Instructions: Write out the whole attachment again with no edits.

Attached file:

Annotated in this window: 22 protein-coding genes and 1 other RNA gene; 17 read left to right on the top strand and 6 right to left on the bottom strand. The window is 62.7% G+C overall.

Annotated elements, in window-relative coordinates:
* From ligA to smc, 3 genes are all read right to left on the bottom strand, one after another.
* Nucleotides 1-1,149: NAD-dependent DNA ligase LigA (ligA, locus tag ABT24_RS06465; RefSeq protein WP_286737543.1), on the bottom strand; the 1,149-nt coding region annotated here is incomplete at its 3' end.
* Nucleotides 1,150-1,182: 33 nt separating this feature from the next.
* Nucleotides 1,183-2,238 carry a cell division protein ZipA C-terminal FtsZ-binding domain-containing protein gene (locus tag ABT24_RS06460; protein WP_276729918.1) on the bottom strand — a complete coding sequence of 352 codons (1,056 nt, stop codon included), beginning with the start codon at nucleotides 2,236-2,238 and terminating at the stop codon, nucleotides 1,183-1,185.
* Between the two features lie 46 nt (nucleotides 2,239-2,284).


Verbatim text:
Annotated in this window: 22 protein-coding genes and 1 other RNA gene; 17 read left to right on the top strand and 6 right to left on the bottom strand. The window is 62.7% G+C overall.

Annotated elements, in window-relative coordinates:
* From ligA to smc, 3 genes are all read right to left on the bottom strand, one after another.
* Nucleotides 1-1,149: NAD-dependent DNA ligase LigA (ligA, locus tag ABT24_RS06465; RefSeq protein WP_286737543.1), on the bottom strand; the 1,149-nt coding region annotated here is incomplete at its 3' end.
* Nucleotides 1,150-1,182: 33 nt separating this feature from the next.
* Nucleotides 1,183-2,238 carry a cell division protein ZipA C-terminal FtsZ-binding domain-containing protein gene (locus tag ABT24_RS06460; protein WP_276729918.1) on the bottom strand — a complete coding sequence of 352 codons (1,056 nt, stop codon included), beginning with the start codon at nucleotides 2,236-2,238 and terminating at the stop codon, nucleotides 1,183-1,185.
* Between the two features lie 46 nt (nucleotides 2,239-2,284).